Louis XIV had lied. The dey found out in the fall. Despite assenting to a captive exchange, the Sun King never intended to free able-bodied Algerians from the royal galleys. As one rower complained, “We are told after this campaign liberty, and this liberty never comes. Now we all believe we are being mocked, that it is only imaginary liberty [they promise].”1 In October 1681, his country declared war on France, and in the course of six weeks the number of French slaves in Algiers burgeoned by three hundred.2 “There are already twelve French prizes in this port: four ships and eights boats from Provence and Brittany,” testified an enslaved Marseille merchant, Laurent Gracier, cautioning that if the monarch did not quickly mend relations, “commerce will be gravely damaged… and many poor people among whom I unfortunately number will suffer.”3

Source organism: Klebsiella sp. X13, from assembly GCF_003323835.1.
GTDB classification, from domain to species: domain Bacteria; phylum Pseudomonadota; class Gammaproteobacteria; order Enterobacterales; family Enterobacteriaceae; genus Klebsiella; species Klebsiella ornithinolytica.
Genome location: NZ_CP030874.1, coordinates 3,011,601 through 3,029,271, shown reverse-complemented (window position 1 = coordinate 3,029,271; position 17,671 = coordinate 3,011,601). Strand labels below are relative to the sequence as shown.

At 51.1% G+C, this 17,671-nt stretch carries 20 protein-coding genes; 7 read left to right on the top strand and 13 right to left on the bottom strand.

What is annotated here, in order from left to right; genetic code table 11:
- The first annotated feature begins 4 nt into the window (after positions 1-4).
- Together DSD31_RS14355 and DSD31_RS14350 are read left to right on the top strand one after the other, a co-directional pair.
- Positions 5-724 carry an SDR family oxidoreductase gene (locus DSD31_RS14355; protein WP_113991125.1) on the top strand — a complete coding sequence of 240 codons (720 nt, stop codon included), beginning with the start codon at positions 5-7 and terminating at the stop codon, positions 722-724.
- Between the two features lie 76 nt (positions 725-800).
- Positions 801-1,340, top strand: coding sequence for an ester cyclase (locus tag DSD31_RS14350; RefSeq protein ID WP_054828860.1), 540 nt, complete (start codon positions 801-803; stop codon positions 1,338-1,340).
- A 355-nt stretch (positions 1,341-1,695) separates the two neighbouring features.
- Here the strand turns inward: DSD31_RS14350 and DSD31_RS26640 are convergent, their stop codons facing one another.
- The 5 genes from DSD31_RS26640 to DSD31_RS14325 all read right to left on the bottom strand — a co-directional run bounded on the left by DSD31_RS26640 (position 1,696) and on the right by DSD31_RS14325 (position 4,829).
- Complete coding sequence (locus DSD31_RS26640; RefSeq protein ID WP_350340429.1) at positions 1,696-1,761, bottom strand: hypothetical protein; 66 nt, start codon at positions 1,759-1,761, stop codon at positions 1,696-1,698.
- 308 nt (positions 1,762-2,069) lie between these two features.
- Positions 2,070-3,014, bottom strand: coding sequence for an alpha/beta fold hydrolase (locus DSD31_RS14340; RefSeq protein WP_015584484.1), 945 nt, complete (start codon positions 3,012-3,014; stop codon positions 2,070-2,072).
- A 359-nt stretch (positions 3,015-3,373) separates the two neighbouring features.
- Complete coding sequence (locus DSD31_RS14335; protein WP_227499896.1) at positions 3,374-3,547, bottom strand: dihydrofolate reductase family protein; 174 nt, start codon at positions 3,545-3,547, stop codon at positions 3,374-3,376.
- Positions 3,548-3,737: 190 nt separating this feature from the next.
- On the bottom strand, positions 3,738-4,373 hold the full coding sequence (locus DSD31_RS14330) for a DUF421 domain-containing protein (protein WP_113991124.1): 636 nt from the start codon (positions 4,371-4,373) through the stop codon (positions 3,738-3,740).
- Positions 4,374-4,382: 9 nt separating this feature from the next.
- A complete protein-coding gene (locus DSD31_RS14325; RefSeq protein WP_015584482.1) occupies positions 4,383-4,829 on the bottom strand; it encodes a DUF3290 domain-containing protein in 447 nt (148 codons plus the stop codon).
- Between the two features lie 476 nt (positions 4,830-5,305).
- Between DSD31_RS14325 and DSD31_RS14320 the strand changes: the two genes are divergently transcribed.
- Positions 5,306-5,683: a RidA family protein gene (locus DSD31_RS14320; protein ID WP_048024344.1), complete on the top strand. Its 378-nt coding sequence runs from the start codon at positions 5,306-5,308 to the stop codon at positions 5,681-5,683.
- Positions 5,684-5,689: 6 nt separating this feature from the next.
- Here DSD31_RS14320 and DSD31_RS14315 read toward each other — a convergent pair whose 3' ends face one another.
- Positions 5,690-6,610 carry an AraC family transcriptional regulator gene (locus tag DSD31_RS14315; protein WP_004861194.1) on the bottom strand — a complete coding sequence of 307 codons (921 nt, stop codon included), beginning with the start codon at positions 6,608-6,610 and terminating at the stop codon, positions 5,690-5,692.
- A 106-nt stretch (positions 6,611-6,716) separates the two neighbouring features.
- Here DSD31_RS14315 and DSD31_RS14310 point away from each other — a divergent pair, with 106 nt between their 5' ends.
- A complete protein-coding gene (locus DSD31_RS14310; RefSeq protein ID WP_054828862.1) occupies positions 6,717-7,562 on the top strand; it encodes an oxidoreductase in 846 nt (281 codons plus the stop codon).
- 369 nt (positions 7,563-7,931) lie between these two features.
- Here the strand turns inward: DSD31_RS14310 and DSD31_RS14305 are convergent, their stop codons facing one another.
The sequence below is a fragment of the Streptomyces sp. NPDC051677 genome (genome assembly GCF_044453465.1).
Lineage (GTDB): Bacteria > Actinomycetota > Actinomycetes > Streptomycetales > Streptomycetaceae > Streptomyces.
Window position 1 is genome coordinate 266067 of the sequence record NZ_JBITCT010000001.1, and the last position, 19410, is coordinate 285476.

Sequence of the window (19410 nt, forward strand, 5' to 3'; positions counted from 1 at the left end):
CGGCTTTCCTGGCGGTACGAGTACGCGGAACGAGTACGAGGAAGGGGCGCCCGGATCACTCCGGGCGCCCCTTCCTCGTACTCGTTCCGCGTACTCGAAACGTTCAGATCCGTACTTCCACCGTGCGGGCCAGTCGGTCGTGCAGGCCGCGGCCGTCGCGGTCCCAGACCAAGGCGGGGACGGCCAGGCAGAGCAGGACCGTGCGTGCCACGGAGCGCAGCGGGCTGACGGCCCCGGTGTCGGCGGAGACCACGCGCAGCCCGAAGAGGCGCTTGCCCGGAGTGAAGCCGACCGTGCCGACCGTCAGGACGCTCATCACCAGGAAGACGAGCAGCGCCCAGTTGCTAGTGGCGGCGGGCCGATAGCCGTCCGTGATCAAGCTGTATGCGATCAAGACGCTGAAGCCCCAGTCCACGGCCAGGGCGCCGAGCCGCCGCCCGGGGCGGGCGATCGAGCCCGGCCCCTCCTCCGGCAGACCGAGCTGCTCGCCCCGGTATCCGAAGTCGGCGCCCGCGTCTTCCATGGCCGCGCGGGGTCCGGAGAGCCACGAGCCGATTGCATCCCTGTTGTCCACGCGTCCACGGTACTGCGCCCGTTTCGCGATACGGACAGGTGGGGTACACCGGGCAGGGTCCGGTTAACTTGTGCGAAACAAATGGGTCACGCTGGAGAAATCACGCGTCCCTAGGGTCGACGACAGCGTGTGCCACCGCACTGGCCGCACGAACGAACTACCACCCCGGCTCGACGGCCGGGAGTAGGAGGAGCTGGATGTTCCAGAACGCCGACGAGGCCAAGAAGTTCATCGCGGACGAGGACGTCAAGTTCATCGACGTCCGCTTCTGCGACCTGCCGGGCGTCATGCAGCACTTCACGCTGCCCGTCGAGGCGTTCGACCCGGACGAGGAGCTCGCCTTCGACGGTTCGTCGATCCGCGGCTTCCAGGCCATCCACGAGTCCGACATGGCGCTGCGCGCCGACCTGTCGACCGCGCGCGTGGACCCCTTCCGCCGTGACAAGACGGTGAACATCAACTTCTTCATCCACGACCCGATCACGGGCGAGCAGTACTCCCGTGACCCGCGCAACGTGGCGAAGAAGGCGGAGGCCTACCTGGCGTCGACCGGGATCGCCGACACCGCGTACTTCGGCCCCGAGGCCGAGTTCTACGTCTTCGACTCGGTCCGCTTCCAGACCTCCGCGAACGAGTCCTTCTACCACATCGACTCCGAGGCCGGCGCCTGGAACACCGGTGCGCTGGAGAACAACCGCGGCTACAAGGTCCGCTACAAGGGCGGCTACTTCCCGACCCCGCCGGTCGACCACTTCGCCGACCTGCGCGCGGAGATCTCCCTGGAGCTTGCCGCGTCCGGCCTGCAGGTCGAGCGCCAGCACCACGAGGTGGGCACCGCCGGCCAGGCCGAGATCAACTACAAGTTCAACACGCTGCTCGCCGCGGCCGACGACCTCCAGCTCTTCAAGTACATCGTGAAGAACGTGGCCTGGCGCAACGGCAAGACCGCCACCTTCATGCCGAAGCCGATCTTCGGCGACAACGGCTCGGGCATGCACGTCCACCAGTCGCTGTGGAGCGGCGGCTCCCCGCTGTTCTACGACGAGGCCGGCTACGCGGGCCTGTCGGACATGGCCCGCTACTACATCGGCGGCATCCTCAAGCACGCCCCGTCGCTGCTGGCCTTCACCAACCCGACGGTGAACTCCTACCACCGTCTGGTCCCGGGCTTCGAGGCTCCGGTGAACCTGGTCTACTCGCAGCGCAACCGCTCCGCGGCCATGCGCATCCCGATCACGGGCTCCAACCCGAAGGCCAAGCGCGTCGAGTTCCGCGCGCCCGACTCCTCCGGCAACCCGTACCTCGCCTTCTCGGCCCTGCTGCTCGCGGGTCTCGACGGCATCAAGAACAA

In the short term, he was right: France’s initial offensives proved destructive yet ineffective. But repeated salvos against Algiers and Tripoli in the 1680s and 1690s did release a flood of slaves. Just as important, they demonstrated the crown’s newfound ability to impose its will on the Ottoman regencies, which in turn helped shift the power dynamic between France and the eastern portion of North Africa. An ascendant France in the Mediterranean enhanced Louis XIV’s crusading credentials and intensified the symbolic insult of Barbary captivity. Meanwhile, further royal over local involvement in saving Christians from Muslim lands broadened expectations of who deserved to be free, even as redemption by the king’s command became a more explicit means of establishing who counted as French.
In 1682 Louis XIV picked the Huguenot naval officer Abraham Duquesne to bomb North Africa into submission. That a Protestant spent the years